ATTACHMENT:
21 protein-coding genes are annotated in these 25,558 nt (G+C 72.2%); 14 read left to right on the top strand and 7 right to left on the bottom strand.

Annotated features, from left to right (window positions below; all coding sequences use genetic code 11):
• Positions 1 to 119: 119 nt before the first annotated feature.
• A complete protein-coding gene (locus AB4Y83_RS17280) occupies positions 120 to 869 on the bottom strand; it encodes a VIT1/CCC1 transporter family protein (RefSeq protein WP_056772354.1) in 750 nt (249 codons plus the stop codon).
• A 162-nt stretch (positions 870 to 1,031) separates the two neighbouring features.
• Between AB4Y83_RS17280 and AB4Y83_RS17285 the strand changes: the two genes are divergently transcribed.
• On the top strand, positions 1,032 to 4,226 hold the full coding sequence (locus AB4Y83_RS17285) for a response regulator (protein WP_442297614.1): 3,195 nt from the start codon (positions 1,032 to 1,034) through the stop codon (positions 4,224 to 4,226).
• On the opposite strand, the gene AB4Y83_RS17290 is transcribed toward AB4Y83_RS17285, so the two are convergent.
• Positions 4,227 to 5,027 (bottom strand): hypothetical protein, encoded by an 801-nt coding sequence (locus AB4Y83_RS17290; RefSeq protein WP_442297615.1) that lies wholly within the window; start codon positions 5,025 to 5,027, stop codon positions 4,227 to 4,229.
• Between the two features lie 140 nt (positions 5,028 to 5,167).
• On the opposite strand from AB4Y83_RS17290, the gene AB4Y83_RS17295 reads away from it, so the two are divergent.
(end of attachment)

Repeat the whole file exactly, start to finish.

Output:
21 protein-coding genes are annotated in these 25,558 nt (G+C 72.2%); 14 read left to right on the top strand and 7 right to left on the bottom strand.

Annotated features, from left to right (window positions below; all coding sequences use genetic code 11):
• Positions 1 to 119: 119 nt before the first annotated feature.
• A complete protein-coding gene (locus AB4Y83_RS17280) occupies positions 120 to 869 on the bottom strand; it encodes a VIT1/CCC1 transporter family protein (RefSeq protein WP_056772354.1) in 750 nt (249 codons plus the stop codon).
• A 162-nt stretch (positions 870 to 1,031) separates the two neighbouring features.
• Between AB4Y83_RS17280 and AB4Y83_RS17285 the strand changes: the two genes are divergently transcribed.
• On the top strand, positions 1,032 to 4,226 hold the full coding sequence (locus AB4Y83_RS17285) for a response regulator (protein WP_442297614.1): 3,195 nt from the start codon (positions 1,032 to 1,034) through the stop codon (positions 4,224 to 4,226).
• On the opposite strand, the gene AB4Y83_RS17290 is transcribed toward AB4Y83_RS17285, so the two are convergent.
• Positions 4,227 to 5,027 (bottom strand): hypothetical protein, encoded by an 801-nt coding sequence (locus AB4Y83_RS17290; RefSeq protein WP_442297615.1) that lies wholly within the window; start codon positions 5,025 to 5,027, stop codon positions 4,227 to 4,229.
• Between the two features lie 140 nt (positions 5,028 to 5,167).
• On the opposite strand from AB4Y83_RS17290, the gene AB4Y83_RS17295 reads away from it, so the two are divergent.